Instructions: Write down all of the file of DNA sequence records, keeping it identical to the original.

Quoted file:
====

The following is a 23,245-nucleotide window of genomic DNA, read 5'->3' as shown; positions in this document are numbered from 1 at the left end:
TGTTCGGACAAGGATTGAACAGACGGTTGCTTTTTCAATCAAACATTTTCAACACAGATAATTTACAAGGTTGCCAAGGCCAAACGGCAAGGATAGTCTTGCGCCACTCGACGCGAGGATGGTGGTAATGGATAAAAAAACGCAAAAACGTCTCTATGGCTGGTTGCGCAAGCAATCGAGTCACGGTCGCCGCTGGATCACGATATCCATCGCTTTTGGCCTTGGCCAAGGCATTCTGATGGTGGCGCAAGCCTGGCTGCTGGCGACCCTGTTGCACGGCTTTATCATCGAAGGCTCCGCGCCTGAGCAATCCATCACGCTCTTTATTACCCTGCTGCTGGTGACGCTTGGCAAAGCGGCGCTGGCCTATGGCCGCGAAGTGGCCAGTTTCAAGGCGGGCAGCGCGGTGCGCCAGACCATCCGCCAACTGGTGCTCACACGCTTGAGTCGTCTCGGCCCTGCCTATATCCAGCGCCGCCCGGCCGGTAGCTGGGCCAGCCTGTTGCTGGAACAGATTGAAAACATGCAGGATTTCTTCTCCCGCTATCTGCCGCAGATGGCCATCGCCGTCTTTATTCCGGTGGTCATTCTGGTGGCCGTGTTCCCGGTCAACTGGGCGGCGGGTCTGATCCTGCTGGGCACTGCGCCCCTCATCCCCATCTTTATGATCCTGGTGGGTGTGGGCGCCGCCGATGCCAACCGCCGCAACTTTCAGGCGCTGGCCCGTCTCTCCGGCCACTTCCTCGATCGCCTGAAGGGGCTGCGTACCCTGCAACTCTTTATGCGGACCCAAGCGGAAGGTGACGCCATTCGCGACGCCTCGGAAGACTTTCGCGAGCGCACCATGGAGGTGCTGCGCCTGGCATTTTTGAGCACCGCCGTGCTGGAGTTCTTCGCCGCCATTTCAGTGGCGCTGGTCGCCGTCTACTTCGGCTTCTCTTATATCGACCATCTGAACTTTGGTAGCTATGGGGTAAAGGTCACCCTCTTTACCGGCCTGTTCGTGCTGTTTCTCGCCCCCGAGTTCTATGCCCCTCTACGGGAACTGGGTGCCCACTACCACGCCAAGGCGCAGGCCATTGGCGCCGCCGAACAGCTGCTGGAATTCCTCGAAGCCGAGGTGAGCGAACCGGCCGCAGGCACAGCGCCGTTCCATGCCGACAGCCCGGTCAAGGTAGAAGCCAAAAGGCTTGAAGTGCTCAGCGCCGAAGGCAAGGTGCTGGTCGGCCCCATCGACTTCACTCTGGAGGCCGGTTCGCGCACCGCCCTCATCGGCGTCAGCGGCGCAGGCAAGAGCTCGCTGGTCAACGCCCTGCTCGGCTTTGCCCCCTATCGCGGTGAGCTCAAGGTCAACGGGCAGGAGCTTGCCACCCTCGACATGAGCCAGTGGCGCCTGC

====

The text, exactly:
The following is a 23,245-nucleotide window of genomic DNA, read 5'->3' as shown; positions in this document are numbered from 1 at the left end:
TGTTCGGACAAGGATTGAACAGACGGTTGCTTTTTCAATCAAACATTTTCAACACAGATAATTTACAAGGTTGCCAAGGCCAAACGGCAAGGATAGTCTTGCGCCACTCGACGCGAGGATGGTGGTAATGGATAAAAAAACGCAAAAACGTCTCTATGGCTGGTTGCGCAAGCAATCGAGTCACGGTCGCCGCTGGATCACGATATCCATCGCTTTTGGCCTTGGCCAAGGCATTCTGATGGTGGCGCAAGCCTGGCTGCTGGCGACCCTGTTGCACGGCTTTATCATCGAAGGCTCCGCGCCTGAGCAATCCATCACGCTCTTTATTACCCTGCTGCTGGTGACGCTTGGCAAAGCGGCGCTGGCCTATGGCCGCGAAGTGGCCAGTTTCAAGGCGGGCAGCGCGGTGCGCCAGACCATCCGCCAACTGGTGCTCACACGCTTGAGTCGTCTCGGCCCTGCCTATATCCAGCGCCGCCCGGCCGGTAGCTGGGCCAGCCTGTTGCTGGAACAGATTGAAAACATGCAGGATTTCTTCTCCCGCTATCTGCCGCAGATGGCCATCGCCGTCTTTATTCCGGTGGTCATTCTGGTGGCCGTGTTCCCGGTCAACTGGGCGGCGGGTCTGATCCTGCTGGGCACTGCGCCCCTCATCCCCATCTTTATGATCCTGGTGGGTGTGGGCGCCGCCGATGCCAACCGCCGCAACTTTCAGGCGCTGGCCCGTCTCTCCGGCCACTTCCTCGATCGCCTGAAGGGGCTGCGTACCCTGCAACTCTTTATGCGGACCCAAGCGGAAGGTGACGCCATTCGCGACGCCTCGGAAGACTTTCGCGAGCGCACCATGGAGGTGCTGCGCCTGGCATTTTTGAGCACCGCCGTGCTGGAGTTCTTCGCCGCCATTTCAGTGGCGCTGGTCGCCGTCTACTTCGGCTTCTCTTATATCGACCATCTGAACTTTGGTAGCTATGGGGTAAAGGTCACCCTCTTTACCGGCCTGTTCGTGCTGTTTCTCGCCCCCGAGTTCTATGCCCCTCTACGGGAACTGGGTGCCCACTACCACGCCAAGGCGCAGGCCATTGGCGCCGCCGAACAGCTGCTGGAATTCCTCGAAGCCGAGGTGAGCGAACCGGCCGCAGGCACAGCGCCGTTCCATGCCGACAGCCCGGTCAAGGTAGAAGCCAAAAGGCTTGAAGTGCTCAGCGCCGAAGGCAAGGTGCTGGTCGGCCCCATCGACTTCACTCTGGAGGCCGGTTCGCGCACCGCCCTCATCGGCGTCAGCGGCGCAGGCAAGAGCTCGCTGGTCAACGCCCTGCTCGGCTTTGCCCCCTATCGCGGTGAGCTCAAGGTCAACGGGCAGGAGCTTGCCACCCTCGACATGAGCCAGTGGCGCCTGC